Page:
(2) In so doing it should approach the matter in the same way in which the Court of Justice would approach the issue in enforcement proceedings.
(3) Article 9(1)(c) [of the Directive] requires the court to decide, in the present case, whether the Board has established that the objectives pursued by the scheme, namely the protection of recipients of the services in question, and the sound administration of justice, cannot be attained by means of a less restrictive scheme, and in particular by means of the procedure set out in the BSB proposal.
(4) That decision does not involve asking whether the Board’s judgment was “manifestly wrong”, or whether the scheme is “manifestly inappropriate”. The court must decide for itself, on the basis of the material before it, whether the condition set out in article 9(1)(c) is satisfied.
(5) In considering the question of necessity arising under article 9(1)(c), it should be borne in mind that EU law permits member states to exercise a margin of appreciation as to the level of protection which should be afforded to the public interest pursued. It also allows them to exercise discretion as to the choice of the means of protecting such an interest, provided that the means chosen are not inappropriate.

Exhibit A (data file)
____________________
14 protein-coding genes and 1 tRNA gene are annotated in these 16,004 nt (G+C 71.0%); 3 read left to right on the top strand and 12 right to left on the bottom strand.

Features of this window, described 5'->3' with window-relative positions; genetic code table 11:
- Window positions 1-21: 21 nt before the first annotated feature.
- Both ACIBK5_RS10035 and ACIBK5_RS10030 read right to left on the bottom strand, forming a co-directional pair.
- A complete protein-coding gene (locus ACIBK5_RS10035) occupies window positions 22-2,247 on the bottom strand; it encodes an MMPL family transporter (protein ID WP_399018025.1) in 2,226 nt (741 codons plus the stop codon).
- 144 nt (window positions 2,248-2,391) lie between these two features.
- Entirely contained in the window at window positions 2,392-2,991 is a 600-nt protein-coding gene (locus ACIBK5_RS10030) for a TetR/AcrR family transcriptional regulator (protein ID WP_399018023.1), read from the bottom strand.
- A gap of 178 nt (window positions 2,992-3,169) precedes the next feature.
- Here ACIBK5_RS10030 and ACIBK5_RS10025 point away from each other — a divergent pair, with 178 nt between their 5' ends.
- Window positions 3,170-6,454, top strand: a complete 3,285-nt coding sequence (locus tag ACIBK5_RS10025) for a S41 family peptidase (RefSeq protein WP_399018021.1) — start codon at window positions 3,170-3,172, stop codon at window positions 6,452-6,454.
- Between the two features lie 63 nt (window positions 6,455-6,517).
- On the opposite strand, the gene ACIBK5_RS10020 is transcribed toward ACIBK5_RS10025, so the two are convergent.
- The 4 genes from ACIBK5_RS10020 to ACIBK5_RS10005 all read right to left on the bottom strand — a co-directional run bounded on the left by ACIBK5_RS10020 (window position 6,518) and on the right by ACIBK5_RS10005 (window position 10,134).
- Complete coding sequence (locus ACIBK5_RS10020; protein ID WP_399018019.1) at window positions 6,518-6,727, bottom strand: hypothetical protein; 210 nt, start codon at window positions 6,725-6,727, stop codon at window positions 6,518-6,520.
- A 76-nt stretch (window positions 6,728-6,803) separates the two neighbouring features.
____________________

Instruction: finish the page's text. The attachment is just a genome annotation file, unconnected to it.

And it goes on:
Applying those tests, the Board’s decision was proportionate. There was a risk of poor advocacy if the Board had adopted the proposals advanced by the Bar, involving a measure of self-certification; bad advocacy, even were it to be reported back to the regulator, but, for those with the misfortune of having been represented by the advocate,
it will be a case of shutting the stable door after the horse has bolted.
There is a good deal of common ground in these various different formulations of proportionality, but Lord Reed’s helpful taxonomy will remind us of the various contexts in which a question of proportionality may arise.
So, for those launching into unknown or unfamiliar waters of proportionality, keep out and have handy – Bank Mellat when it is an HRA question, and this case when it is an EU question. Then at least you will be able to point yourselves in the right direction.
Republished with kind permission. This post originally featured on the UK Human Rights Blog and can be found here.